Amy’s plastic free challenge

I have always tried to limit the amount of plastic I use, however I have been finding it increasingly hard to not purchase plastic items. Reduce, reuse, recycle might seem easy enough but with plastic packaging covering almost every item available in shops, it seems to me that we are really over-using plastics.  There are alternatives of course, but with an economy that is reliant on plastics, it is a struggle not to purchase your fruit and veg wrapped in polyethylene bags.

I generally try to avoid using or buying items that used an unnecessary amount of plastic. If I am shopping in for fruit and vegetables, I take my own bags with me.  I still buy items of food that are packaged in plastic, after all there is no getting away from it. Soups, pasta, rice, bread, meat, fish, confectionery, condiments….the list is endless. Almost everything is covered in plastic. I like to carry water bottles with me, and I normally tend to refill bottles or carry a flask. But I am one in a large number of people who will go and buy a new plastic bottle when they forget to take one with them . I could just wait to get home before having a drink, or buying a snack wrapped in plastic, but it’s so easy, so convenient. 

All of this over-packaging causes excessive waste, which if not recycled, will end up in land fill. Plastics take hundreds of years to decompose, and often end up in the marine environment. Once in the marine environment plastics persist and can have a number of negative effects on marine biota.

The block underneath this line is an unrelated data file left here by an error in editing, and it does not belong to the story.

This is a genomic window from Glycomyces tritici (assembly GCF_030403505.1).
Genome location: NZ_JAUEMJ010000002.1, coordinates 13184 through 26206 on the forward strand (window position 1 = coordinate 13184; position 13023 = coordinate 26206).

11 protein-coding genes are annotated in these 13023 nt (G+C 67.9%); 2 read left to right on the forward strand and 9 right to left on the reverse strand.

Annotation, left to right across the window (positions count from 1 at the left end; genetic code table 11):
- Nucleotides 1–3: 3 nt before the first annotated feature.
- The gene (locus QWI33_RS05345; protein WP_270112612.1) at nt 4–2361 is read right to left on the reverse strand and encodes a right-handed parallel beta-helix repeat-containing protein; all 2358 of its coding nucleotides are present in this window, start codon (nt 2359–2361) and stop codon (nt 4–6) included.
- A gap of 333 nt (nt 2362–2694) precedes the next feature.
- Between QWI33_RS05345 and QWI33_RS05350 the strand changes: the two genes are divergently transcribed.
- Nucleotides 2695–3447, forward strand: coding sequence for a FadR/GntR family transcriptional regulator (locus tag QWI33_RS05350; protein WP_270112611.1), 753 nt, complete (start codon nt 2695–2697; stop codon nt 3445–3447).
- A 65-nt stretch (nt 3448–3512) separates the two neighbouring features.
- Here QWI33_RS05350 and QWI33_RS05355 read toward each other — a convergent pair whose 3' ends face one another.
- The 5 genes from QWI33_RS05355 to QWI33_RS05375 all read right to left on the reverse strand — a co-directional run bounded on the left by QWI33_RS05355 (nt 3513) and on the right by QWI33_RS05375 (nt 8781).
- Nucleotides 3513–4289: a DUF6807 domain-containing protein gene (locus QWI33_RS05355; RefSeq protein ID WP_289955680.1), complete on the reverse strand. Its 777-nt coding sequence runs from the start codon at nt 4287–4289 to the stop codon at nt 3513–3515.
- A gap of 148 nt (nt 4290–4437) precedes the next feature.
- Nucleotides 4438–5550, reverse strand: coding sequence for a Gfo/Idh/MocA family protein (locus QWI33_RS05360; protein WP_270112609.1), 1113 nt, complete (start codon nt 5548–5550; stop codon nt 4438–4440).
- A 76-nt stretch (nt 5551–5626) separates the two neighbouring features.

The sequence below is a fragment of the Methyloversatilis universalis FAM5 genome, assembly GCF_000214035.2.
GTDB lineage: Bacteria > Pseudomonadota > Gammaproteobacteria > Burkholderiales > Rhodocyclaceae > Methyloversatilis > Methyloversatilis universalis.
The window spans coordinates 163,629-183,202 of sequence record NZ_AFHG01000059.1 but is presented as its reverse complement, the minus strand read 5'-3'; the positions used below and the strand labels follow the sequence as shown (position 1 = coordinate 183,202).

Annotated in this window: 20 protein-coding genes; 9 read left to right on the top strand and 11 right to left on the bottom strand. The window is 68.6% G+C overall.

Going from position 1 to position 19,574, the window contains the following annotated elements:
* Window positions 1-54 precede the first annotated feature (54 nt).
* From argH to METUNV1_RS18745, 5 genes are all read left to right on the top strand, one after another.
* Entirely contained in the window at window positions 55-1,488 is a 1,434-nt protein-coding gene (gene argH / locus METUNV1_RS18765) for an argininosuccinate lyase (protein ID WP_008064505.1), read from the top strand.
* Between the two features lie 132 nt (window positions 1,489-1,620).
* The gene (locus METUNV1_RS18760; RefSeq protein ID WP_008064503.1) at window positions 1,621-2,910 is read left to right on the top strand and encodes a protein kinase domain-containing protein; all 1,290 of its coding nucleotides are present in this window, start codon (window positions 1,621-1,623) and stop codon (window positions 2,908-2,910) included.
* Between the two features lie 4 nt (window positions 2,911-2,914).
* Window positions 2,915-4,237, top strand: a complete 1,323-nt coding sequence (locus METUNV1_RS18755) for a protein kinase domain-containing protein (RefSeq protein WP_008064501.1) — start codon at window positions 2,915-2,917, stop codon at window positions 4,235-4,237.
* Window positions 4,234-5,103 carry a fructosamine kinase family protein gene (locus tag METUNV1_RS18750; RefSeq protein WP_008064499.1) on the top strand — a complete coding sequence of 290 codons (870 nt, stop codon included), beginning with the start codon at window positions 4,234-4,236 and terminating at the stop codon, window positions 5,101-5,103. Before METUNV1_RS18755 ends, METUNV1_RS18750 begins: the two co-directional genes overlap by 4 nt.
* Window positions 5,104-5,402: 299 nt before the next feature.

Let’s think about the ever present plastic bag. It seems nice enough, makes shopping so much easier, and we can just chuck it away after we are finished with it, or if it breaks. Ultimately, this plastic bag will find its way to the sea, where it looks surprisingly like a jellyfish.

Plastics can be mistaken by marine organisms for prey items, and once ingested they can cause blockages, decrease food intake, let to malnutrition, starvation and death. There are numbers of reports of ingestion which has lead to the death of birds, turtles, fish and marine mammals.(http://www.sciencedirect.com/science/article/pii/S0025326X02002205)

No I do not need to put my one banana in a plastic bag, I’ll put it straight into my rucksack thanks! 

With Lent approaching I was struggling to find something to give up. I’ve tried and failed to give up chocolate and sweets so many times that I thought I would take a different angle. I decided it was time to give up plastic and to reduce the amount of plastic waste I produce. Easier said than done. 

A quick run through my daily routine and it’s clear I’m going to struggle.

  • Daily: alarm clock (plastic), toothbrush and toothpaste container (plastic), cosmetics and wash kit (plastic) some items of clothing (synthetic),  watch (plastic), TV (plastic), internet box (plastic)
  • Work: bits of my bike (plastic), soles of some of my shoes (plastic), computer monitor, keyboard, mouse, mouse mate, folders, pen holder, sellotape holder, speakers, stapler,  and phone ALL PLASTIC
  • Shopping: lets not even talk about the amount of single use plastics which cover almost every item of my weekly shop!

Plastic is everywhere, it’s ubiquitous.

So here’s my challenge: Can  live without plastic for the duration of Lent?